Market Perspectives

October 2017 Monthly Market Review

Equity market gains were broad-based in October, driven by rising optimism regarding tax stimulus and recent favorable corporate earnings trends.  Technology was a positive contributor across regional equity indices on the heels of further gains from several mega cap stocks.  The U.S. dollar rallied, but local equity market strength outweighed the currency headwind in most countries.  The U.S. equity market reached record highs once again, as the S&P 500 posted its 12th consecutive monthly gain, rising 2.3%.  In the 20 months since February 2016, the only month of negative performance was the 1.8% decline in October 2016.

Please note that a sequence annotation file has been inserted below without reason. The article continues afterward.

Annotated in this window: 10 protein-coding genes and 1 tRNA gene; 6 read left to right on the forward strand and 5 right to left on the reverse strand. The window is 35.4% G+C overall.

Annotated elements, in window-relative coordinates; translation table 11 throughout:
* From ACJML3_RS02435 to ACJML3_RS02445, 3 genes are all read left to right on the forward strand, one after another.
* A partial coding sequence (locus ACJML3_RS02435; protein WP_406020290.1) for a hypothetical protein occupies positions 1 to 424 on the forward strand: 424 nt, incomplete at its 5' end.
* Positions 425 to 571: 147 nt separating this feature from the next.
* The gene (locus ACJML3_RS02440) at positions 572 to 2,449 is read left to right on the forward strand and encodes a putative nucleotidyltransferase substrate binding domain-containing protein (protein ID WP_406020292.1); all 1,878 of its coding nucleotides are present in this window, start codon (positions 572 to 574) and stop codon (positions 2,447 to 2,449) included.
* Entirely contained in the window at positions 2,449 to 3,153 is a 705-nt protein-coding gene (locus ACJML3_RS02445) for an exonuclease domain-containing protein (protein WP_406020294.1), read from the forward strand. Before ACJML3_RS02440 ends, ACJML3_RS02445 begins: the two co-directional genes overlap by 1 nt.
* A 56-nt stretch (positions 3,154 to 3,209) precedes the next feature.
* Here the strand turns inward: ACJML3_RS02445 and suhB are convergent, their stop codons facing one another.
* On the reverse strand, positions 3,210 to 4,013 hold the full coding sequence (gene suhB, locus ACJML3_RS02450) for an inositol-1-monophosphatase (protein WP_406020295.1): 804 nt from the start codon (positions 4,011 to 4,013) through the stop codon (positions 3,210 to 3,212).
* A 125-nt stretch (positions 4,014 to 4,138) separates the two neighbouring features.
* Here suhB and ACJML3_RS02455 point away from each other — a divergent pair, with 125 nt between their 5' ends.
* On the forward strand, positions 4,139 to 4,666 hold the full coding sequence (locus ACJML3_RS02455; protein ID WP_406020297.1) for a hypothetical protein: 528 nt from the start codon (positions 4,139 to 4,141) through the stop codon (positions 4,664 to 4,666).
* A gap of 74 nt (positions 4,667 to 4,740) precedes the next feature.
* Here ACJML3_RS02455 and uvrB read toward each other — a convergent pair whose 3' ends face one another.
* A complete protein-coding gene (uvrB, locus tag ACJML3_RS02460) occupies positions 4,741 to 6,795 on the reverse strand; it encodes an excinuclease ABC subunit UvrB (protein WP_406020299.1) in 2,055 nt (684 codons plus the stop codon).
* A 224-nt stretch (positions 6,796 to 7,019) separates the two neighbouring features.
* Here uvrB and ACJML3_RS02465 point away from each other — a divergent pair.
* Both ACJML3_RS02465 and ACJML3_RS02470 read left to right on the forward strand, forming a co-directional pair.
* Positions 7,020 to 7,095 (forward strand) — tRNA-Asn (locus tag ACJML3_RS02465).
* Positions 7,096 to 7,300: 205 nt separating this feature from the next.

Gains were largely attributable to technology (+7.8%) as the sector widened its performance gap versus the rest of the market.  Technology returns were driven by top index constituents Apple (+9.7%) and Microsoft (+11.7%), while Intel (+19.5%) surged late in the month on favorable earnings.  Strength in technology and, to a lesser degree, financials (+2.9%) more than offset declines across telecom (−7.6%), consumer staples (−1.4%), energy (−0.7%), and health care (−0.8%).  Telecom, which comprises only three stocks, was hurt by AT&T (−14.1%) due the weakness in its pay-TV business.